* The story of the late Duke law student whose family was hounded by Sallie Mae for repayment may have come to a conclusion. [Think Progress]
* “You Don’t Have to be Jewish to Love a Kosher Prison Meal.” [New York Times]
* Some law students at the University of Utah Law School have created a humor journal. Here’s the latest issue. I wonder what current events issue law students in Utah are going to write about… [The ScoffLaw]
* Ed Kilgore of the Progressive Policy Institute weighed in on how Chris Christie’s BridgeGate stemmed, in part, from his experiences as a prosecutor and cited our article on the subject in the process. [Washington Monthly]
As we await the Super Bowl, let’s talk about the 1963 Grey Cup! Here are two Canadian Football legends meeting up 48 years after that nasty championship game. It gets testy.
Eliminating the bar isn’t the cost cutting maneuver people are looking for.
* Chris Gossage, the London solicitor who spilled the beans on J.K. Rowling’s pseudonym for The Cuckoo’s Calling (affiliate link), was fined for breaking a client confidence — making him the first person in 2014 to meet his resolution and lose a significant number of pounds. [Perez Hilton]
* How awful are student loan companies? This woman tried to discharge a student loan and was told she spent too much income dining out — referencing a $12 McDonald’s Value Meal for her and her husband. You stay klassy, loan sharks! [New York Times]
* Border agents really have something against musical instruments. It all dates back to that one time at band camp when a flute stood them up. [Overlawyered]
* A super-affordable tuxedo blazer! [Corporette]
* ATMs aren’t all that secure. At least not in Brooklyn. Maybe it was opening ironically…. [Legal Juice]
* Donald Looper, the founder of 120-lawyer Looper Reed & McGraw, has stepped away from the firm. Probably to head back in time to prevent the firm from ever existing, because that’s what good Loopers do. [ABA Journal]
* A human rights lawyer was kidnapped in Syria and the rebel groups seem to not care even a little bit. [Al-Monitor]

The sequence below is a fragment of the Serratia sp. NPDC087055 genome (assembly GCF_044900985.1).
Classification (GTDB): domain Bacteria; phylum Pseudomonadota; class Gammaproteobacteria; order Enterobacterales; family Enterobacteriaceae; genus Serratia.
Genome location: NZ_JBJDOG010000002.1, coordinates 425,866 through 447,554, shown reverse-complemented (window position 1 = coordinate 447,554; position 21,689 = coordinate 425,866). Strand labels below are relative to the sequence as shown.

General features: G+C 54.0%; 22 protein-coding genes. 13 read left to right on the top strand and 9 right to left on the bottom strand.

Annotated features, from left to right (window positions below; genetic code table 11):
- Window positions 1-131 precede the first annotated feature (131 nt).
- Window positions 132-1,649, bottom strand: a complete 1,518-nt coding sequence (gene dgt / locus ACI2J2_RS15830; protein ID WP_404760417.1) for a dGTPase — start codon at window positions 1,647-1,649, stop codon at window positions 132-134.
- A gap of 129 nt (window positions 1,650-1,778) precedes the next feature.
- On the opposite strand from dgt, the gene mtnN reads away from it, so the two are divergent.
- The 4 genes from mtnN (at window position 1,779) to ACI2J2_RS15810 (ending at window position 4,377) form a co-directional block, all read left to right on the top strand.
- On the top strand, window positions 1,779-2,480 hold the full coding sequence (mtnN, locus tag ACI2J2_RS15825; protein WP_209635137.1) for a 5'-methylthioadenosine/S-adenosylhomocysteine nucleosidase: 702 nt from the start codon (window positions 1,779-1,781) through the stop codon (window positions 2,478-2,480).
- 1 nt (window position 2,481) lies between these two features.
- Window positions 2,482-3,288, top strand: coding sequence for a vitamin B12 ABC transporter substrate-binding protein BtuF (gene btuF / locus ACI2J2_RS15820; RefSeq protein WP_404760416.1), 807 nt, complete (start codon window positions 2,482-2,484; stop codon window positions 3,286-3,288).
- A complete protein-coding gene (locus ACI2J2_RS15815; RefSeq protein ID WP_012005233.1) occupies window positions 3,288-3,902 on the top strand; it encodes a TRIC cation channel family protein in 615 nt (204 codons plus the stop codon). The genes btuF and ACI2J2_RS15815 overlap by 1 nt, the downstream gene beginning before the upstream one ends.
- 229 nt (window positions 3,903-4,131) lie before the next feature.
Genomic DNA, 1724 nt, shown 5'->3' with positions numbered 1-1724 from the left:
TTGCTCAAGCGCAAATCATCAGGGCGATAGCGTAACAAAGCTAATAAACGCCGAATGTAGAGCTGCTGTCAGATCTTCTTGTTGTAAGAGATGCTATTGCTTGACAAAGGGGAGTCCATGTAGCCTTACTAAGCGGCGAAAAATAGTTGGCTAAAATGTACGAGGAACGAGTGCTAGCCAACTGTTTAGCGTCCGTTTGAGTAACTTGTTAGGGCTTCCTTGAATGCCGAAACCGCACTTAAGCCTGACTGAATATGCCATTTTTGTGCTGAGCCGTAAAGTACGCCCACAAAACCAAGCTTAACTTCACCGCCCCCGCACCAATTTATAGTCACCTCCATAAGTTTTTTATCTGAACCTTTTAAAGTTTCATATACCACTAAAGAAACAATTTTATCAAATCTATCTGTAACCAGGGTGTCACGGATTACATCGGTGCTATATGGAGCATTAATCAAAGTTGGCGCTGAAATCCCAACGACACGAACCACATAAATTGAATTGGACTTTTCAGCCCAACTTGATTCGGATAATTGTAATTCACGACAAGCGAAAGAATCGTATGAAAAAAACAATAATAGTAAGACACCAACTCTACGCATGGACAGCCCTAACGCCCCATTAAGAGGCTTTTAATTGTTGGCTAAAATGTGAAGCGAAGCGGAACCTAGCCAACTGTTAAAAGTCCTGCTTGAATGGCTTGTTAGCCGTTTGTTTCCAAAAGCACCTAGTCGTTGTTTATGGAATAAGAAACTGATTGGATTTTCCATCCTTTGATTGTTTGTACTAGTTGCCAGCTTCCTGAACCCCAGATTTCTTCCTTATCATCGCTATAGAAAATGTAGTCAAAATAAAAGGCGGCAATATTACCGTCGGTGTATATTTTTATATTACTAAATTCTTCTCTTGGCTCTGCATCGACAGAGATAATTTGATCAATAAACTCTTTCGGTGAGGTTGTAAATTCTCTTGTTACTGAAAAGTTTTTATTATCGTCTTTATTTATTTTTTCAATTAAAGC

Don’t ruin your life trying to fix your life.
My father is a military man. Accordingly, all things in life, from mundane trips to the grocery store to complex life decisions like planning for and choosing a college, was subject to careful, deliberate planning. Digesting evidence and facts was a far better road than the proverbial “crossing of fingers” and trusting that “it will all work out for the best.” Former NYC mayor Rudolph Guiliani said it best when he announced that “Hope is not a strategy.”
I was reminded of this adage when reading a few industry reports compiling data points about corporate legal departments and the ever –increasing complexity of the regulatory environment. Here are some shockers:
Online J.D. is offered at the same price as every other J.D.
One law grad’s sob story should be a cautionary tale for law schools.
Actual tuition reduction at a major law school!
* Santa Claus arrested for sexually harassing an 18-year-old elfette. She started getting suspicious when he kept looking at her and proclaiming “Here Cums Santa Claus.” [The Smoking Gun]
* Atlanta jury questionnaire lists “slave” as an occupational option. There’s a lot of outrage, but they were just covering their bases — a potential could have just moved there from Mississippi. [11 Alive]
* Speaking of juries, a long-time prosecutor ends up on a jury and sums up the 10 things he learned from his jury experience. [Texas Evidence]
* The Second Circuit’s decision to remove Judge Scheindlin from the stop-and-frisk case was bad enough — especially since it was an unprecedented overreach for a circuit panel when no one requested her removal — but its true cost is in chilling justice down the road, when judges start to look over their shoulders for fear that an activist appellate panel is out to get them. [WiseLawNY]
* Interesting question: what do you wear under a 3/4-sleeved blazer? I’d wear a T-shirt that says, “I give 3/4 of a damn today,” but most lawyers would disagree. [Corporette]
* Apple hired CPA Julie Davis as a damages expert in its case against Samsung. Whatever she was paid, it wasn’t enough — the jury singled out Davis as the reason they awarded Apple $290 million. [The Expert Institute]
* Remember when we talked about how much the government profits off your law school debt? Well, the totals are in, and the government pulled down $41.3 billion off you this year. [USA Today]
* In the spirit of funny flowcharts, here’s a decision tree to help make that decision about going to law school. Image after the jump…
This came to us courtesy of a 2L at a T14 law school who asked to remain anonymous (click for a larger version of the image):
What do you do when you’re on the short end of the bimodal salary distribution curve?
Someday James Cameron will make an epic movie about law schools.